About the University of Tartu

Established in 1632, the University of Tartu (UT) is the oldest and largest university in Estonia both in terms of numbers of staff and students, and the volume of its teaching, research and development activities. As Estonia’s only classical university, UT embraces a wide variety of academic fields. The University of Tartu was originally founded as Sweden’s second university by the King Gustavus Adolphus in 1632. The Great Northern War forced the University to cease activities in the 18th century, but it was re-opened in 1802 during the reign of the Russian Tsar Alexander I. In the 19th century, the University functioned as a bridge between German and Russian cultures, many distinguished scholars of nature and society worked and studied here. The university was temporarily closed down again during the World War I, to be re-opened on 1 December 1919 as the first Estonian-language university in the world.

The University of Tartu is the only university in the Baltic region that belongs to the top 2% of the world’s best universities and is featured in a growing number of international university ranking lists. As a world-class research university it also belongs to the top 1% of the world’s most cited universities and research institutions in ten research areas.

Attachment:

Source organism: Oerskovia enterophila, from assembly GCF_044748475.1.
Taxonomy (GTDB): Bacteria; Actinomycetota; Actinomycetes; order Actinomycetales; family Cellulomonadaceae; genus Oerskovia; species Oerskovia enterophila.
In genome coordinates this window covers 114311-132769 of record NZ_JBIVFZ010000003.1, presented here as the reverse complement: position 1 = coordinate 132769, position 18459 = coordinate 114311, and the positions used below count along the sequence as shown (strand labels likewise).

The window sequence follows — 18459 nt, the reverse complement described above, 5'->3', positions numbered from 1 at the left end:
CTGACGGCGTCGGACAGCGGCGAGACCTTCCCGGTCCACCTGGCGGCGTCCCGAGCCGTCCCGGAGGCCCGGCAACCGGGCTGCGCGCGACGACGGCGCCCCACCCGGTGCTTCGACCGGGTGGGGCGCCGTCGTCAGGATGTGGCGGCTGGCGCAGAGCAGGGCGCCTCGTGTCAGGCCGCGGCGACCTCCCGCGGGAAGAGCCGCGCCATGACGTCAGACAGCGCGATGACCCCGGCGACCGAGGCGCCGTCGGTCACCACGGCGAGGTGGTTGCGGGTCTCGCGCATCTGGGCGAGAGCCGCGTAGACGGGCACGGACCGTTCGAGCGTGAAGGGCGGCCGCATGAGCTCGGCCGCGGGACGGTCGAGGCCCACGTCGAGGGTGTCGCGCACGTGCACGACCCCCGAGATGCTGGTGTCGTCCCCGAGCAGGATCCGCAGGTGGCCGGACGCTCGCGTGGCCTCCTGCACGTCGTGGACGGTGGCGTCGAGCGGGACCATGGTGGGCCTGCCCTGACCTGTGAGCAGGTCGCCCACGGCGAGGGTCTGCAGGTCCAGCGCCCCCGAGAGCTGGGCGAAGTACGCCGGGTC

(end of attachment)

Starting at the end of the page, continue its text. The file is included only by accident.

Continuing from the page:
As Estonia’s only classical university, UT embraces a wide variety of academic fields. Its programme offer includes 60 bachelor’s, 72 master’s and 34 doctoral study programmes, including 21 degree programmes fully taught in English. UT is also the only university in the country licensed to teach medicine. UT is home to more than 13,500 students, including 1000 international students from 70 countries. The high standards of the bachelor’s, master’s and PhD programmes are proven by the graduates’ competitiveness.

University of Tartu official video Get Inspired.

For more information about the university http://www.ut.ee.

Save

Save

Save

Save

Save

Save

Save

Save

Save

Save

Save

back forward